Wiberg pointed out that in certain venture-funded areas, such as biofuels and coal-to-gas technologies, there is already “a lot of pilot activity for large-scale production.” But the financial crisis means there’s going to be a period of uncertainty for many of these companies, he said, as the hedge funds and private equity firms that were active in early-stage energy investing fall out of the market. “How do the companies that were planning on raising hundreds of millions of dollars on the private and public markets adjust their business plans and still get the capital they need? That’s incomplete,” said Wiberg. “But we’re optimistic, even in this environment. These are enormous markets, and there is a lot of innovation going on, and an increasing number of great entrepreneurs are getting involved.”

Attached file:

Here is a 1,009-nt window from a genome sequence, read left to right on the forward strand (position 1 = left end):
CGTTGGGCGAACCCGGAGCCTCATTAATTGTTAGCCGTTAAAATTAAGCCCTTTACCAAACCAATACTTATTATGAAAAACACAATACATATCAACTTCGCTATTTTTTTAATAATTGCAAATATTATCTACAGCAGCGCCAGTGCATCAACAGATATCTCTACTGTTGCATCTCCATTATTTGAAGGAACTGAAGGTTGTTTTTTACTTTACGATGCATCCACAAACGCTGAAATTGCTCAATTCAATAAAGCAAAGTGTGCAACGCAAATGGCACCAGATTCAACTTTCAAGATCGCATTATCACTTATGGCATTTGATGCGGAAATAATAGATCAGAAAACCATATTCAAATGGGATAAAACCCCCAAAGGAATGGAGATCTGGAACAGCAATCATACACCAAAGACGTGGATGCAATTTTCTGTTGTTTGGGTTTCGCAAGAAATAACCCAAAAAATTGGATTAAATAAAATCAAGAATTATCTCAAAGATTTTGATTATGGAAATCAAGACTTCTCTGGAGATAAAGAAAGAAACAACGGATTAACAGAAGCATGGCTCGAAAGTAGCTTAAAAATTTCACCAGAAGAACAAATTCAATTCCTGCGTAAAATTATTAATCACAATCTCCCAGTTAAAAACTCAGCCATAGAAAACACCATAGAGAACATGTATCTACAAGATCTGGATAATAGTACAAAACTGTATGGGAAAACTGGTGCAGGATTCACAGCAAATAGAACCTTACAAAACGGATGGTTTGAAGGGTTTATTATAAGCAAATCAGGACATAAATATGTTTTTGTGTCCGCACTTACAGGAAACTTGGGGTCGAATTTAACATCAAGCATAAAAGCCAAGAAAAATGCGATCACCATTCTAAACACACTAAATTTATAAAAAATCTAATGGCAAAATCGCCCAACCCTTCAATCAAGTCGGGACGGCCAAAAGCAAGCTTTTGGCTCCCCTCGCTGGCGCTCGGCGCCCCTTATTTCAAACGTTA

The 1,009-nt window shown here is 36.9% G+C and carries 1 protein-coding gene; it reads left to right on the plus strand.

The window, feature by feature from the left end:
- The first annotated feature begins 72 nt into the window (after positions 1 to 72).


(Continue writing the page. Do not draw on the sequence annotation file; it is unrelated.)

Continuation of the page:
Matheson faulted venture investors for focusing too heavily on the “black boxes,” the core technologies at their portfolio companies, and too little on “how you add unique value in a value chain.” Many first-generation alternative energy projects will fail, Matheson predicted, because they’re producing commodities for which there is no market, or no sustainable price. Matheson cited Flagship portfolio firm Novomer (profiled here and here) as an example of a company that has only expanded as fast as it is able to find markets for its products (in this case, alternative polymers synthesized from carbon dioxide).